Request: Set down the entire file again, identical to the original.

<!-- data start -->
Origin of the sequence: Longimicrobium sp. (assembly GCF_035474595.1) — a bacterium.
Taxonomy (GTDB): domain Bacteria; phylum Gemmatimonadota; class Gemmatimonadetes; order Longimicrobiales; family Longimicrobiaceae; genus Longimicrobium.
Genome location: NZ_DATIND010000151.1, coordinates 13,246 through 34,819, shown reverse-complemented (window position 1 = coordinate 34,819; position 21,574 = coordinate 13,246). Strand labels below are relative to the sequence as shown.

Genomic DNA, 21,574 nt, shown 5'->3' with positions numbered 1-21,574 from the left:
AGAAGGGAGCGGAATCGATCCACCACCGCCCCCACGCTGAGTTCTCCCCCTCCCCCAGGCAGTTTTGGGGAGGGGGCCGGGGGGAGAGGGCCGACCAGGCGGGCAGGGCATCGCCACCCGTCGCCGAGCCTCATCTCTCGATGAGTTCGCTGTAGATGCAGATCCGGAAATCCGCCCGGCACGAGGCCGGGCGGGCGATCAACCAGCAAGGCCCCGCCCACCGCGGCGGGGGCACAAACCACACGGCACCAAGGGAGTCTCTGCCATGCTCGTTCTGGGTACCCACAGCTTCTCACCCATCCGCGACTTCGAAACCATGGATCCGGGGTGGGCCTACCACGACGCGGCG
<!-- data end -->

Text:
Origin of the sequence: Longimicrobium sp. (assembly GCF_035474595.1) — a bacterium.
Taxonomy (GTDB): domain Bacteria; phylum Gemmatimonadota; class Gemmatimonadetes; order Longimicrobiales; family Longimicrobiaceae; genus Longimicrobium.
Genome location: NZ_DATIND010000151.1, coordinates 13,246 through 34,819, shown reverse-complemented (window position 1 = coordinate 34,819; position 21,574 = coordinate 13,246). Strand labels below are relative to the sequence as shown.

Genomic DNA, 21,574 nt, shown 5'->3' with positions numbered 1-21,574 from the left:
AGAAGGGAGCGGAATCGATCCACCACCGCCCCCACGCTGAGTTCTCCCCCTCCCCCAGGCAGTTTTGGGGAGGGGGCCGGGGGGAGAGGGCCGACCAGGCGGGCAGGGCATCGCCACCCGTCGCCGAGCCTCATCTCTCGATGAGTTCGCTGTAGATGCAGATCCGGAAATCCGCCCGGCACGAGGCCGGGCGGGCGATCAACCAGCAAGGCCCCGCCCACCGCGGCGGGGGCACAAACCACACGGCACCAAGGGAGTCTCTGCCATGCTCGTTCTGGGTACCCACAGCTTCTCACCCATCCGCGACTTCGAAACCATGGATCCGGGGTGGGCCTACCACGACGCGGCG